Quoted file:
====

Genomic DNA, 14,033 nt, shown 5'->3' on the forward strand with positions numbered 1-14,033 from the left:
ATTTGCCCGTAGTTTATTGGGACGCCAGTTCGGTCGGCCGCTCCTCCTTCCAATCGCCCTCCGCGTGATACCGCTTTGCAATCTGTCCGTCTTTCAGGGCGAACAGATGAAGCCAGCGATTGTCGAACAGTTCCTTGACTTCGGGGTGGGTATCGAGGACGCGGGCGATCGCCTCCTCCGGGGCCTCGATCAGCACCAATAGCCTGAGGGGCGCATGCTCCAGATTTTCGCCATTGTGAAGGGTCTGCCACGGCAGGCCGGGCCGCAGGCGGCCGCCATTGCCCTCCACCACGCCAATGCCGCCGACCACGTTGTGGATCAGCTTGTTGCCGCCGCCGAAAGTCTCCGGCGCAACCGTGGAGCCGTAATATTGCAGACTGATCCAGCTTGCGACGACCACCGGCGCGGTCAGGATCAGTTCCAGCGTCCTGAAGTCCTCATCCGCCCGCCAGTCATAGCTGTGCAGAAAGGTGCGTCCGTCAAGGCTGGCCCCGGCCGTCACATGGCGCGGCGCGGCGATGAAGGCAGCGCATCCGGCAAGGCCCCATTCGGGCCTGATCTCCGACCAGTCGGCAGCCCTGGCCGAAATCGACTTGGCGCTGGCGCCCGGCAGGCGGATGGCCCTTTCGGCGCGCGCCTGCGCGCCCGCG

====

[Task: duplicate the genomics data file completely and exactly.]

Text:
Genomic DNA, 14,033 nt, shown 5'->3' on the forward strand with positions numbered 1-14,033 from the left:
ATTTGCCCGTAGTTTATTGGGACGCCAGTTCGGTCGGCCGCTCCTCCTTCCAATCGCCCTCCGCGTGATACCGCTTTGCAATCTGTCCGTCTTTCAGGGCGAACAGATGAAGCCAGCGATTGTCGAACAGTTCCTTGACTTCGGGGTGGGTATCGAGGACGCGGGCGATCGCCTCCTCCGGGGCCTCGATCAGCACCAATAGCCTGAGGGGCGCATGCTCCAGATTTTCGCCATTGTGAAGGGTCTGCCACGGCAGGCCGGGCCGCAGGCGGCCGCCATTGCCCTCCACCACGCCAATGCCGCCGACCACGTTGTGGATCAGCTTGTTGCCGCCGCCGAAAGTCTCCGGCGCAACCGTGGAGCCGTAATATTGCAGACTGATCCAGCTTGCGACGACCACCGGCGCGGTCAGGATCAGTTCCAGCGTCCTGAAGTCCTCATCCGCCCGCCAGTCATAGCTGTGCAGAAAGGTGCGTCCGTCAAGGCTGGCCCCGGCCGTCACATGGCGCGGCGCGGCGATGAAGGCAGCGCATCCGGCAAGGCCCCATTCGGGCCTGATCTCCGACCAGTCGGCAGCCCTGGCCGAAATCGACTTGGCGCTGGCGCCCGGCAGGCGGATGGCCCTTTCGGCGCGCGCCTGCGCGCCCGCG